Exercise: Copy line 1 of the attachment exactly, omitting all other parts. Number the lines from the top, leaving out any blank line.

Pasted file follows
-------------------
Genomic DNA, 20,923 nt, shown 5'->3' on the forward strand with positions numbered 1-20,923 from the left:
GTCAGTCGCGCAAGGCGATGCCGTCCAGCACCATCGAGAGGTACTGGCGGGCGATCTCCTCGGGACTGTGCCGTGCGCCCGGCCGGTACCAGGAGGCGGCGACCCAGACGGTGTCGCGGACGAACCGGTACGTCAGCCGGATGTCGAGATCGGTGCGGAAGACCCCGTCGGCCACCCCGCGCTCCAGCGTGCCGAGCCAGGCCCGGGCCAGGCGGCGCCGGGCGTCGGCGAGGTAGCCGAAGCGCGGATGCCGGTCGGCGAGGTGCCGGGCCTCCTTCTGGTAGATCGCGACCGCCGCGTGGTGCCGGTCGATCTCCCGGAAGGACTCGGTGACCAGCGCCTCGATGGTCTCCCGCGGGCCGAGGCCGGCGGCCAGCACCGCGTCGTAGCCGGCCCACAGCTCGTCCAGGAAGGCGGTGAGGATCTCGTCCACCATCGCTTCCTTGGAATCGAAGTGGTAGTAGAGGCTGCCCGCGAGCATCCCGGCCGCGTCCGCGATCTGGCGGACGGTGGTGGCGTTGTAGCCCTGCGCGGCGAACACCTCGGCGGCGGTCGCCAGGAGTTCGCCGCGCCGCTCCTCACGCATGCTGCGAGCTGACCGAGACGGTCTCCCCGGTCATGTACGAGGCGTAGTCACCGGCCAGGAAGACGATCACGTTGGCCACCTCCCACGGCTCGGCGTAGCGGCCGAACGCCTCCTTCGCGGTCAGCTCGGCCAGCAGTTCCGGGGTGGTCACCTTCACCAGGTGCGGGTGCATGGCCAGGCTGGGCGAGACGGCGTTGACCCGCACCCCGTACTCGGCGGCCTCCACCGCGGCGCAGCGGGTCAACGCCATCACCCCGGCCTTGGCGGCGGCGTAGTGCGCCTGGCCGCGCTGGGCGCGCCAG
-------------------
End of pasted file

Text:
Genomic DNA, 20,923 nt, shown 5'->3' on the forward strand with positions numbered 1-20,923 from the left: